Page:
Friday, 11 August 2017

Knit one, post one



Bletchley Park the home of codebreaking, were asking knitters earlier in June to contribute items to their Knit one, post one campaign to help with set dressing their historic site. Hand knit garments and accessories from authentic 1940's patterns such as cardigans, hats, mittens and gloves were required. 

Items were to be used in a variety of ways:

1. Part of seasonal displays in the set dressed areas of the park, such as the Huts and the Mansion.

2. By Bletchley Park Education Team for public outreach programs.

3. For wearing as costumes by Bletchley Park staff for live interpretation or living history events, such as 1940's weekends.

As a thank you, a free season ticket was being offered to each knitter who contributed to the campaign.

I''ve always had a interest in the history and mistique of the WWII codebreakers. The oportunity to contribute and receive a free ticket to visit Bletchley Park seemed a good offer and an interesting knitting project to research and make.

Due to the shortage of time available, a set of mittens were my quick knit option. I asked the help of Barbara the Publications Curator at the Knitting and Crochet Guild (KCG) Collection for some assistance selecting a suitable 1940's knitting pattern.


Bestway and Femina are a couple of the brands available from the era and are held in the KCG archive. 

Eventually I settled on this Bestway pattern for a Fair Isle design set of mitts. 



1940's patterns were generally knit with 4ply and few used thicker than double knitting. In order to keep the character of the pattern I decided to use a 100% wool yarn called Spindrift by Jamieson's of Shetland




I happened to have some grey (Granite #122) Spindrift available and ordered a contrast green (Verdigris #772) to go with it.  This pattern has a fairly bold fair isle design on the back with a small repeating motif on the palm, a solid strip around the edges and an after thought thumb.



These are the finished mitts ready to wrap and post to Bletchley.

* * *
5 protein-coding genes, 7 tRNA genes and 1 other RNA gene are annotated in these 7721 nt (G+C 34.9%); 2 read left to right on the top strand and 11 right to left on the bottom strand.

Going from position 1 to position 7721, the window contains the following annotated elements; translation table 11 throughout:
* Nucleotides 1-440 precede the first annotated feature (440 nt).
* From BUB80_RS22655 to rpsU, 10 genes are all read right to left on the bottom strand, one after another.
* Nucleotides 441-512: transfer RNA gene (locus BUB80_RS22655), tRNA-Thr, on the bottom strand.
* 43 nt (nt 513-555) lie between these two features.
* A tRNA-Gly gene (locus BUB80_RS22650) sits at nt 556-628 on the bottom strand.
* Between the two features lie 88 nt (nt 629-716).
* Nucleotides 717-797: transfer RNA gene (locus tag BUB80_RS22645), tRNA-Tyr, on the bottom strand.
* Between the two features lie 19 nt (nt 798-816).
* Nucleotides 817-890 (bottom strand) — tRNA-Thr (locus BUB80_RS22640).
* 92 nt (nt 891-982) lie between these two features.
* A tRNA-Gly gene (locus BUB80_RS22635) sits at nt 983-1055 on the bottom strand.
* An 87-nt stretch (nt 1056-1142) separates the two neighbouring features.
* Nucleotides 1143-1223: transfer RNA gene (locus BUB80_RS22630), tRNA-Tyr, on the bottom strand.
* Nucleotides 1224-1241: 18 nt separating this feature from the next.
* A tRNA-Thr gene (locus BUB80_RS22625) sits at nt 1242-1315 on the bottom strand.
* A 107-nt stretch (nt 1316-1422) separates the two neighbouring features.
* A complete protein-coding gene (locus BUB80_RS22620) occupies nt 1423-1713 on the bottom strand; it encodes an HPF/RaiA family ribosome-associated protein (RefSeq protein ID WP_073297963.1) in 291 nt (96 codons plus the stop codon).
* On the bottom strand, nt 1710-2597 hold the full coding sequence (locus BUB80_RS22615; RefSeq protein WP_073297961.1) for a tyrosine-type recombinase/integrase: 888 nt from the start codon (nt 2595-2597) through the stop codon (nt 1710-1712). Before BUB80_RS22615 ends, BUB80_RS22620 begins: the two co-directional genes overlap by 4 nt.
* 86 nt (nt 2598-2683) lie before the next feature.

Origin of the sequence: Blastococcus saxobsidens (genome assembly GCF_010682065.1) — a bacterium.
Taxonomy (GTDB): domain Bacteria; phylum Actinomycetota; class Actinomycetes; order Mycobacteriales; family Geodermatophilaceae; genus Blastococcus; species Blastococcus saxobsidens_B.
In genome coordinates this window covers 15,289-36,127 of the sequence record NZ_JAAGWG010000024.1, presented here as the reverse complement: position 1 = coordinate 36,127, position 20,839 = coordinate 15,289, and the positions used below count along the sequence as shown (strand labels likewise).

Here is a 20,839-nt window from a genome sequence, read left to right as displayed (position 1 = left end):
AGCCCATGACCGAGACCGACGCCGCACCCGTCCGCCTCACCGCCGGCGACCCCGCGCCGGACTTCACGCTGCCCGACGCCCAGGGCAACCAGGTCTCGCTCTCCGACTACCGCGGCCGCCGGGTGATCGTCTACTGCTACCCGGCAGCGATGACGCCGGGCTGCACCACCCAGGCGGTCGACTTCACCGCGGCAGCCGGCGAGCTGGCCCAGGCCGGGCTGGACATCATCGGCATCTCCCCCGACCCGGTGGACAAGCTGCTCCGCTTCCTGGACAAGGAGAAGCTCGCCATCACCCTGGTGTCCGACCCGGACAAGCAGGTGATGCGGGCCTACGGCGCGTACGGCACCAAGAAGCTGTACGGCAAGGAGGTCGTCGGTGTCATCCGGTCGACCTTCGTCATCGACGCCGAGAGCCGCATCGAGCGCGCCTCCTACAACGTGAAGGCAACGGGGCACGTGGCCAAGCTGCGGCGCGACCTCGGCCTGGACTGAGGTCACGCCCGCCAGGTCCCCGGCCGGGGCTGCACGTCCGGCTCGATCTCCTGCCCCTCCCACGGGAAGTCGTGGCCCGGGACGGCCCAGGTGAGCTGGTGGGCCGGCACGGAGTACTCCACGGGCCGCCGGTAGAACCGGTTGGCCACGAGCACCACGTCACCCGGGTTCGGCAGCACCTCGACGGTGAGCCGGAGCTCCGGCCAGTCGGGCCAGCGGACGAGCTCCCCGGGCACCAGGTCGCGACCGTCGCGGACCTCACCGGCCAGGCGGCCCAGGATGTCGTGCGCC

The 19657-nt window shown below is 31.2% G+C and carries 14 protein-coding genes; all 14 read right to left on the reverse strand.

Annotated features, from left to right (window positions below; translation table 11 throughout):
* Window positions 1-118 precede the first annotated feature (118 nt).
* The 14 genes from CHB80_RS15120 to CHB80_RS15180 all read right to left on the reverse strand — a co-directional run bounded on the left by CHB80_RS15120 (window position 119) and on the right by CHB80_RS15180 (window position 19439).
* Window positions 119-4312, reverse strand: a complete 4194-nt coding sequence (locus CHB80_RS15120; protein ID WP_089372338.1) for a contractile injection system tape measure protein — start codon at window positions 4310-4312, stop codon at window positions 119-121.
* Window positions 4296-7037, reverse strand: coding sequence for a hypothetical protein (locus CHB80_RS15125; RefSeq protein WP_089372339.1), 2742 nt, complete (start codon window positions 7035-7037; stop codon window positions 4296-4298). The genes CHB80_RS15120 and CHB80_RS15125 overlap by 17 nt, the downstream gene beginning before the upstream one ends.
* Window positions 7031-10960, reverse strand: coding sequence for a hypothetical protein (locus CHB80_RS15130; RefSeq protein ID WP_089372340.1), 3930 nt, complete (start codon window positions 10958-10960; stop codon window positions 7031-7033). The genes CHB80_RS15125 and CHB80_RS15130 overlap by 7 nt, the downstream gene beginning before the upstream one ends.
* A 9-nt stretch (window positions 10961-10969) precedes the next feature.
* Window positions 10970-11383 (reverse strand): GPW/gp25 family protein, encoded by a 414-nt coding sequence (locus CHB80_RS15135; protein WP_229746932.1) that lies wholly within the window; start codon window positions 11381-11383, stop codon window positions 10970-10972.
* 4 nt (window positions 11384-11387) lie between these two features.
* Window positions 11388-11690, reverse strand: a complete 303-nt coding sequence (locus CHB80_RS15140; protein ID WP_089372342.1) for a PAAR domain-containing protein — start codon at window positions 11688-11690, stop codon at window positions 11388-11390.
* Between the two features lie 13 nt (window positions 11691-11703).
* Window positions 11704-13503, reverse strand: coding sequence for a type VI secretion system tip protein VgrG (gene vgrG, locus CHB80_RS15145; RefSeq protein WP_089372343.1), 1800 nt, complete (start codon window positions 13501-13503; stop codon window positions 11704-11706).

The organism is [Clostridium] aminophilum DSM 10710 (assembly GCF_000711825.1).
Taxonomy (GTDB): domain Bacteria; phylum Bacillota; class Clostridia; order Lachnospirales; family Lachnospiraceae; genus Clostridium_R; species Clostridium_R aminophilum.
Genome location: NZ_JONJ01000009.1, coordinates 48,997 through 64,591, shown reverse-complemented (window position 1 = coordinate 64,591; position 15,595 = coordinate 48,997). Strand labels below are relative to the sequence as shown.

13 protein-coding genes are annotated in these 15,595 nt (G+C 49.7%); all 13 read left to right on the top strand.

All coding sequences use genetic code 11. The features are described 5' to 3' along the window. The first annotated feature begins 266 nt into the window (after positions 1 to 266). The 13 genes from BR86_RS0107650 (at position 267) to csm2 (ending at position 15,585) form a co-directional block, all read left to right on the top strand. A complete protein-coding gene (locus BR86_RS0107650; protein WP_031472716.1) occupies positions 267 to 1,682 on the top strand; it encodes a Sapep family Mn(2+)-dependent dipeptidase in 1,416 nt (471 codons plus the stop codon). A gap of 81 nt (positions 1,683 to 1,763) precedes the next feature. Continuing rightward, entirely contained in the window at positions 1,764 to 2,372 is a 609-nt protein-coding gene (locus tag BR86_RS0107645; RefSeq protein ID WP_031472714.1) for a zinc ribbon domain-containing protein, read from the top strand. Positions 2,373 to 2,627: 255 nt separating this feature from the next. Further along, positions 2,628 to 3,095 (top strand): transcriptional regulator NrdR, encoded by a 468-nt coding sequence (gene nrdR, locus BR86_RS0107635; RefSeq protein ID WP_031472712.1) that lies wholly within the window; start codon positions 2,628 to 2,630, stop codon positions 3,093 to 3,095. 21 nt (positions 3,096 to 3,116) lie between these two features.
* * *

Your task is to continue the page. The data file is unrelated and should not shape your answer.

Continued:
Once I've scheduled a trip south for a visit, another blog post might be in order with an update and pictures of the 1940's knit wear at Bletchley.

10 comments:

  1. What a lovely idea. And your mittens are just perfect!

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  2. Very nice. I love many of the older patterns I just haven't gotten up the nerve to try them. Your mittens are Lovely. Great colors.

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  3. What a neat project to participate in! Love your mitts!

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  4. You did a beautiful job and your choice of colours seems in keeping with the period. I've never visited Bletchley Park, but I've long been interested in its history. I hope that you enjoy your visit.

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    1. Thanks so much, looking forward to the visit and finding out more about the history, hopefully in the not too distant future...

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  5. Hello Julia,
    I found your blog through Michelle and Anne at Crochet Between Worlds.
    How exciting to participate in the Bletchley Park project. One of my favourite things is to find vintage pattern books. How did you go translating the older patterns? Some people say the descriptions in vintage instructions are very different to today's and hard to follow. My mother and grandmother were always knitting when I was growing up - I wonder whether that helps to make following patterns of all descriptions second nature? I would love to know your perspective on that, especially after using the 1940s books. Have fun when you go on your visit and I hope you are able to share it with us here.

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    1. Thank you so much for commenting. I've only recently become acquainted with the lovey blog Crochet Between Worlds. This vintage pattern for the gloves was very easy to follow and well written. It's the first old pattern I've followed and hopefully not the last. It would be interesting to try other patterns, only so many hours in a day though...

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Regards

Julia